no YANBU I think they get such a bad press - they have usually been very helpful when I, like you, have explained the situation rather than being rude
I have found doctors receptionists to quite often be like other people.
Sometimes they are fantastic, helpful and are very patient centred. Sometimes they are filled with self importance and follow their own petty rules.
Sometimes they have brilliant days and are patient, helpful and considerate, sometimes they have bad days and are a bit off.
Sometimes they follow the rules to the letter, sometimes they tweak the rules slightly.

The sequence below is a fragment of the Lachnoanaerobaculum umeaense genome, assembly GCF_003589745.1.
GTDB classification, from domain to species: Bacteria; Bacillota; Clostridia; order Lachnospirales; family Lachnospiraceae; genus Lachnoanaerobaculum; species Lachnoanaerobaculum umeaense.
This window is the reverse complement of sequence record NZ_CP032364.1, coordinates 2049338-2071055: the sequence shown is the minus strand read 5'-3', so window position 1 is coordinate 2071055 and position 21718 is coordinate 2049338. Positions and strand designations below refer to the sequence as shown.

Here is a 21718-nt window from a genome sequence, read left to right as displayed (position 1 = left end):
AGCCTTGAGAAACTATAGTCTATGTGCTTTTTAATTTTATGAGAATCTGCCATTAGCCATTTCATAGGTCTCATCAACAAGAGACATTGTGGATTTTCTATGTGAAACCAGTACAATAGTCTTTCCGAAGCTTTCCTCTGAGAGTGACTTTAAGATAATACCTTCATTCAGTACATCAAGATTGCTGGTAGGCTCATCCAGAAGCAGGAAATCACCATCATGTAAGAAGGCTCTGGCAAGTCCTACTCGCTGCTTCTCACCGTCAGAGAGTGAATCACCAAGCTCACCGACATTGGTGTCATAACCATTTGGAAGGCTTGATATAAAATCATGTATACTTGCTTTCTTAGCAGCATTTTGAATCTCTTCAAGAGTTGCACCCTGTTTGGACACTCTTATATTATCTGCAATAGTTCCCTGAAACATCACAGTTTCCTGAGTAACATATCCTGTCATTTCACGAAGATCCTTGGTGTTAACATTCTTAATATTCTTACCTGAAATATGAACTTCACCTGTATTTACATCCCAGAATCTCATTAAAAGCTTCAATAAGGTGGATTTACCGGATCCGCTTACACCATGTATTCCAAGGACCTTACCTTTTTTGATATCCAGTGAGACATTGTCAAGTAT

I actually got the best response ever when I was very distressed and actually became quite
rude agitated whilst talking to the receptionist. She remained very calm and went above and beyond to help me out.
As always, some people are better suited to the job they do than others are, and this will always show in their conduct.
Most of mine are great - I have quite a lot to do with them and they're lovely.
One of them, though, is like David Walliams with the "Computer says no" thing.
I asked her the results of a test and she said in a really flat voice, "You're not ovulating."
And I speak as someone who used to be a hospital receptionist and worked with other hospital receptionists.
YADNBU. I have been registered with two surgeries and in both, the receptionists (with the exception of one stroppy, miserable individual) have been pleasant and helpful. If I'm asking for an emergency appointment, they do ask what is wrong, but I think that helps them decide whether a nurse practitioner may be able to help.